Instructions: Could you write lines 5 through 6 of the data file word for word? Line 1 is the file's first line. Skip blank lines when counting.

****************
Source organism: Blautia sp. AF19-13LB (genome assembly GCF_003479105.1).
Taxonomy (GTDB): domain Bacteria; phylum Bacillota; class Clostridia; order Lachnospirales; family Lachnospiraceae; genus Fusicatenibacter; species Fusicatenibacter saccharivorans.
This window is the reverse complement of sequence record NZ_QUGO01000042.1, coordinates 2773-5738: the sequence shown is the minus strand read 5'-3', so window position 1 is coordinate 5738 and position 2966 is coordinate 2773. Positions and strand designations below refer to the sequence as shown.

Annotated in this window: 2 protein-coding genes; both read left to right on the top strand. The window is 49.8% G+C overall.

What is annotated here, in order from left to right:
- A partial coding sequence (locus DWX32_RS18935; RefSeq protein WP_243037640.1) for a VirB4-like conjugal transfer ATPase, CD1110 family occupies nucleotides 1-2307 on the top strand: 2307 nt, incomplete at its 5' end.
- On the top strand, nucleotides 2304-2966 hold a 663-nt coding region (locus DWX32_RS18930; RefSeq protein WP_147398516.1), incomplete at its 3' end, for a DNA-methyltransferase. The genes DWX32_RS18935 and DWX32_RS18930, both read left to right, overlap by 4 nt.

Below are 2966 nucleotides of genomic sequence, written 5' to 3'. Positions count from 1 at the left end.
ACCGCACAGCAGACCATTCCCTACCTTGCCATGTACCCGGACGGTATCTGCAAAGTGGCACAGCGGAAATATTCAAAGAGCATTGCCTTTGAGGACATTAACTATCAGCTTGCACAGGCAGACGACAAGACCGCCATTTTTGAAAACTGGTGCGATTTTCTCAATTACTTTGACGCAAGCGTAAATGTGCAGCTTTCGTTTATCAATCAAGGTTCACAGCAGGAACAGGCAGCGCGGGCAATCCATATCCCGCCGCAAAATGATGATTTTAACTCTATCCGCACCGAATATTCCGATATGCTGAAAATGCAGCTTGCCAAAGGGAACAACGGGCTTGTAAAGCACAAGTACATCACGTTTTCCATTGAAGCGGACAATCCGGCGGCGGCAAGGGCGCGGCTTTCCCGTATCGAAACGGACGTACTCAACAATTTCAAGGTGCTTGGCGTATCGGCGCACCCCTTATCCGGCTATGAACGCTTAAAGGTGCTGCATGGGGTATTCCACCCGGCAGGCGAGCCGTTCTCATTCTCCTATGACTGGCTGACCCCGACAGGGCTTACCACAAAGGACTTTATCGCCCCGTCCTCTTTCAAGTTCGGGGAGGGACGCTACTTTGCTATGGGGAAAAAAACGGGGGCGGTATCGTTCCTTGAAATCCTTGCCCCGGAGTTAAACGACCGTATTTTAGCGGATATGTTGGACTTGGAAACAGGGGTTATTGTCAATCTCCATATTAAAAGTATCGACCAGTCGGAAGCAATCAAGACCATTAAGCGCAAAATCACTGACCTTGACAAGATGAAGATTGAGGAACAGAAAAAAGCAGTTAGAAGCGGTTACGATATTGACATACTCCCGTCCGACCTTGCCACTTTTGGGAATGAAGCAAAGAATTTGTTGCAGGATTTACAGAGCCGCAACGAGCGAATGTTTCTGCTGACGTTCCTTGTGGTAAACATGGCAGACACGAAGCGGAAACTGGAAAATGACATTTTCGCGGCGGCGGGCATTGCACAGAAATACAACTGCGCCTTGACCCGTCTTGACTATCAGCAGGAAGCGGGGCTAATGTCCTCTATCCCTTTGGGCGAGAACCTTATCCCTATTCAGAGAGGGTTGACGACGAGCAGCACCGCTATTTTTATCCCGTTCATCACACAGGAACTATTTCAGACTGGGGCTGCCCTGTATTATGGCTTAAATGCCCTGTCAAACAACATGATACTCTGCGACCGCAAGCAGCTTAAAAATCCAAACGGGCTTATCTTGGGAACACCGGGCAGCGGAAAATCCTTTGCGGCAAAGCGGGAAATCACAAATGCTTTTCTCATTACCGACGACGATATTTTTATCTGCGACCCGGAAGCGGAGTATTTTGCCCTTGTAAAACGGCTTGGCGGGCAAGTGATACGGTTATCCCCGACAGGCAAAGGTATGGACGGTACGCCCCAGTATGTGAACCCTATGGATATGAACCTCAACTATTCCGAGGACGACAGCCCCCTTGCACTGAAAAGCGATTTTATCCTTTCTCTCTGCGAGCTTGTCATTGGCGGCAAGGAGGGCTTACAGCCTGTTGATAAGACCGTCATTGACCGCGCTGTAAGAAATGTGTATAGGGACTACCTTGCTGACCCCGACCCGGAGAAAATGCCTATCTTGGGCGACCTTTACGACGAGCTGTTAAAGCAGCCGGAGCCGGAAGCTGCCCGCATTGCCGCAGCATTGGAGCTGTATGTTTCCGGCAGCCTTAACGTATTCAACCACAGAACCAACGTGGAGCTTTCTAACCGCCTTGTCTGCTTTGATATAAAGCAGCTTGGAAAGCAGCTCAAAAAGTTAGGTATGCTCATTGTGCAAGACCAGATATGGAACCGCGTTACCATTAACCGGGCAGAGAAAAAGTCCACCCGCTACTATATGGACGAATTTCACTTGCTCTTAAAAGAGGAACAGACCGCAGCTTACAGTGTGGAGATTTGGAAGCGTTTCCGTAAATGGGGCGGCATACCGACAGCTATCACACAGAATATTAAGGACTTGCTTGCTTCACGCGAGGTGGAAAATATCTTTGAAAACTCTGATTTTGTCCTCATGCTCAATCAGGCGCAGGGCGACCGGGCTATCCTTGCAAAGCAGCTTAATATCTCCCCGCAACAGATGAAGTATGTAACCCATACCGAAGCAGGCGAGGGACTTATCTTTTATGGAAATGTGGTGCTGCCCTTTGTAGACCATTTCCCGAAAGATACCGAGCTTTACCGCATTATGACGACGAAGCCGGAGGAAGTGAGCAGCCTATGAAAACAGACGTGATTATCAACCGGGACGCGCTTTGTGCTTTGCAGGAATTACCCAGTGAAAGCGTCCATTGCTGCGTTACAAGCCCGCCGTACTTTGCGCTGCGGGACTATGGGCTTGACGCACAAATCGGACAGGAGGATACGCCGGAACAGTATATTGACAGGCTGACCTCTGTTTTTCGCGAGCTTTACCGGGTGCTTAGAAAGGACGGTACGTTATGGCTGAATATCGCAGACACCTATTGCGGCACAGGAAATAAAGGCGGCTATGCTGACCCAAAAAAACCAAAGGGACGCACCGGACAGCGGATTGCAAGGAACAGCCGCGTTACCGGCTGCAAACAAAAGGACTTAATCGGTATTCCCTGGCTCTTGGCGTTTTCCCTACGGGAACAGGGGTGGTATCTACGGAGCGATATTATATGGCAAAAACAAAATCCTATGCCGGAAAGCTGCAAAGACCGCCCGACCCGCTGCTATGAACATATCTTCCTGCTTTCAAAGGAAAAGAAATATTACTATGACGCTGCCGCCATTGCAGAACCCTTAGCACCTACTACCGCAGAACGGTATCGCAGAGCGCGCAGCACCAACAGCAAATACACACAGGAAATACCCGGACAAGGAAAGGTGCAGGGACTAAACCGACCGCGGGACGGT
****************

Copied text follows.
What is annotated here, in order from left to right:
- A partial coding sequence (locus DWX32_RS18935; RefSeq protein WP_243037640.1) for a VirB4-like conjugal transfer ATPase, CD1110 family occupies nucleotides 1-2307 on the top strand: 2307 nt, incomplete at its 5' end.